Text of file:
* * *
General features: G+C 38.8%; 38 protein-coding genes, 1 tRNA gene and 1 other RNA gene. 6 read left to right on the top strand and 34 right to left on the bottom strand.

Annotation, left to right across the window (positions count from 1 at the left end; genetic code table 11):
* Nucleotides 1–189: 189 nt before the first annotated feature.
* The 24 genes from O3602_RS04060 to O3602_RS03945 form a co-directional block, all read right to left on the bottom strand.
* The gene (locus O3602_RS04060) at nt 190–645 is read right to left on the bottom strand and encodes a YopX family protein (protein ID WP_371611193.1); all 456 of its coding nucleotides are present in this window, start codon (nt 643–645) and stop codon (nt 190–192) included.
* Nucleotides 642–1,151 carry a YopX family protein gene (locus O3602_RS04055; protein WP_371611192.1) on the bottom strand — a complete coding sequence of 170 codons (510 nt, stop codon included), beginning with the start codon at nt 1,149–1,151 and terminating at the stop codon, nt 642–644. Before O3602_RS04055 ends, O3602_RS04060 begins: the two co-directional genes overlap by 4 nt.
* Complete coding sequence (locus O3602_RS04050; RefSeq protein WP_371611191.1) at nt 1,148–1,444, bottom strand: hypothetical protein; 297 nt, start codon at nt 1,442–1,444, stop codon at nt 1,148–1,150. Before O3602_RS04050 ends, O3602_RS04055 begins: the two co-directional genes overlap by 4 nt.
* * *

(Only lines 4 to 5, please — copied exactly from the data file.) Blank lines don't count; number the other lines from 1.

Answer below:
* The 24 genes from O3602_RS04060 to O3602_RS03945 form a co-directional block, all read right to left on the bottom strand.
* The gene (locus O3602_RS04060) at nt 190–645 is read right to left on the bottom strand and encodes a YopX family protein (protein ID WP_371611193.1); all 456 of its coding nucleotides are present in this window, start codon (nt 643–645) and stop codon (nt 190–192) included.